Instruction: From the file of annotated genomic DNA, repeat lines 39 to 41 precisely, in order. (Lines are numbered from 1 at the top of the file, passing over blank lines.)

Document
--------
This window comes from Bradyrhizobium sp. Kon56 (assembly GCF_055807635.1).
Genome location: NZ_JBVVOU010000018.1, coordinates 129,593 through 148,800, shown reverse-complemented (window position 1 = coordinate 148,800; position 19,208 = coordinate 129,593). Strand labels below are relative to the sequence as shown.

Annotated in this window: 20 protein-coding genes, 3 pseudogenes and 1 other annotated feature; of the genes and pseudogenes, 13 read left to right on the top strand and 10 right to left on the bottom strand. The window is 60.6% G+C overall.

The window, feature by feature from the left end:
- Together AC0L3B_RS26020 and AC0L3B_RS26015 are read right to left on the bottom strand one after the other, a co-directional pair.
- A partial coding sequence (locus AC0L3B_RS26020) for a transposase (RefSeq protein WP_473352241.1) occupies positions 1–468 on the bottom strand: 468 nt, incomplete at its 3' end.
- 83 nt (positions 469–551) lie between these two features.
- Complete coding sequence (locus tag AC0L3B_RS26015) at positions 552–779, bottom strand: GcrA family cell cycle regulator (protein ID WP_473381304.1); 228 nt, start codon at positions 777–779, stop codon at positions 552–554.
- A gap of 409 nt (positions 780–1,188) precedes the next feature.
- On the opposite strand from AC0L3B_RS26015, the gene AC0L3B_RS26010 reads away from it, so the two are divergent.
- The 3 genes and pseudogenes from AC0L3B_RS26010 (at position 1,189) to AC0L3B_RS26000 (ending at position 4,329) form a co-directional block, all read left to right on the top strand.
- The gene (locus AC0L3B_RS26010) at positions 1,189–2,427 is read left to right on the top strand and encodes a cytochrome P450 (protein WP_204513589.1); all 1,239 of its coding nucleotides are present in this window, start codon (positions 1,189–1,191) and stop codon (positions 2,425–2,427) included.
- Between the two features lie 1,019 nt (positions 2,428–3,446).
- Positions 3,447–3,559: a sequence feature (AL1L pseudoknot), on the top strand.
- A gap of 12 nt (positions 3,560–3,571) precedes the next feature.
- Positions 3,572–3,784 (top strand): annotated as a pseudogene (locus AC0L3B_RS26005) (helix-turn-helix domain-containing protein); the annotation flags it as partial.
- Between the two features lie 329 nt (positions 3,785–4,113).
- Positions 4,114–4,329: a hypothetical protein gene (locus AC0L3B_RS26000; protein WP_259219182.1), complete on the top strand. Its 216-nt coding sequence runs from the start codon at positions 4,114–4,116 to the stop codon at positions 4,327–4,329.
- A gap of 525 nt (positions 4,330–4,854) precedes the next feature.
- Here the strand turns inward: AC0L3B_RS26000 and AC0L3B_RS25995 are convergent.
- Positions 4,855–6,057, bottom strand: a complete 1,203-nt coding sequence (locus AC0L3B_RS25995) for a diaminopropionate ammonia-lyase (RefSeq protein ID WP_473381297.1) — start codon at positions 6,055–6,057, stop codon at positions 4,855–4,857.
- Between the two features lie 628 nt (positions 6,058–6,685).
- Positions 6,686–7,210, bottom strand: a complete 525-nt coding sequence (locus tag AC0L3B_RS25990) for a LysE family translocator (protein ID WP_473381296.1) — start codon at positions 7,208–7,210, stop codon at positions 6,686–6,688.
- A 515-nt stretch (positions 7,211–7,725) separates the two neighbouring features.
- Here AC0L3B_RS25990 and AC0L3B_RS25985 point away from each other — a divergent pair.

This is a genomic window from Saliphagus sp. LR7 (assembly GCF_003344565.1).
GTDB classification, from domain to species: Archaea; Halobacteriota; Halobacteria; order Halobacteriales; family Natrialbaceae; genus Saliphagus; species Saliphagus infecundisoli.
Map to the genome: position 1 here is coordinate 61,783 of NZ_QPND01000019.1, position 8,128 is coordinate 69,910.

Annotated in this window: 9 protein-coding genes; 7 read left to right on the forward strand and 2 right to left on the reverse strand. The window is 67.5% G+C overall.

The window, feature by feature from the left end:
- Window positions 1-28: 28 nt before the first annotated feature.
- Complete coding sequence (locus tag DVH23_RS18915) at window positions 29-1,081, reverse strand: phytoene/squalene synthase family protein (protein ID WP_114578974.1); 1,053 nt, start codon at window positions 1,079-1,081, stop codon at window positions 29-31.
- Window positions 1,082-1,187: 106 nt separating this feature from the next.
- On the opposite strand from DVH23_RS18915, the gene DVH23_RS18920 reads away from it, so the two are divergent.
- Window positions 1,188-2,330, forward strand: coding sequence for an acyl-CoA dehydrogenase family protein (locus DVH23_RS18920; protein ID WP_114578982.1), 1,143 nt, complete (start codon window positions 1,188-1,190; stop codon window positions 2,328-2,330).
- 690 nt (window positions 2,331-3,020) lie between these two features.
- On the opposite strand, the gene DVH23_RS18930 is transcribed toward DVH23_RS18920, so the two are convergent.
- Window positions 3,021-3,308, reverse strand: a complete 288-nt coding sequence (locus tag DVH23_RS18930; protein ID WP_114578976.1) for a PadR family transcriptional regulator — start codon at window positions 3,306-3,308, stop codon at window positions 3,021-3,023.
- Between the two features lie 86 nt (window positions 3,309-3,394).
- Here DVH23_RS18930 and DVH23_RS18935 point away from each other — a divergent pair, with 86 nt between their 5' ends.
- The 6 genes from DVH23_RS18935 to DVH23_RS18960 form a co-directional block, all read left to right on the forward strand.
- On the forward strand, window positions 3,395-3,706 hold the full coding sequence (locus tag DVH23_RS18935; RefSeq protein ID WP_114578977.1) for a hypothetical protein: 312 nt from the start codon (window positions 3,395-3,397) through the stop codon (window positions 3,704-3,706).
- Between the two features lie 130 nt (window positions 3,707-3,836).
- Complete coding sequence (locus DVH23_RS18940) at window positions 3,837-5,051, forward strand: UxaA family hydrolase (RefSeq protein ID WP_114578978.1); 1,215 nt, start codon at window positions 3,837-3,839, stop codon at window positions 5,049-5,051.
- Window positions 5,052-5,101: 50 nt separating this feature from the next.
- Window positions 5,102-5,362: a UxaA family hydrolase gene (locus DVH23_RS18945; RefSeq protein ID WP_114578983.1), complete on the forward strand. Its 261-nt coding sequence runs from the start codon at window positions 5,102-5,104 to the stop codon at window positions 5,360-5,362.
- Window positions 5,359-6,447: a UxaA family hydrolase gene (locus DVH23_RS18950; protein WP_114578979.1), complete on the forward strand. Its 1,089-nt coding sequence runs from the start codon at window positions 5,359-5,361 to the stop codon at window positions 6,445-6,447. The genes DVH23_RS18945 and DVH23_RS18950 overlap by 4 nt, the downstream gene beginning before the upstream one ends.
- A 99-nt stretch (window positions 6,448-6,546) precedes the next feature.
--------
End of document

- Between the two features lie 86 nt (window positions 3,309-3,394).
- Here DVH23_RS18930 and DVH23_RS18935 point away from each other — a divergent pair, with 86 nt between their 5' ends.
- The 6 genes from DVH23_RS18935 to DVH23_RS18960 form a co-directional block, all read left to right on the forward strand.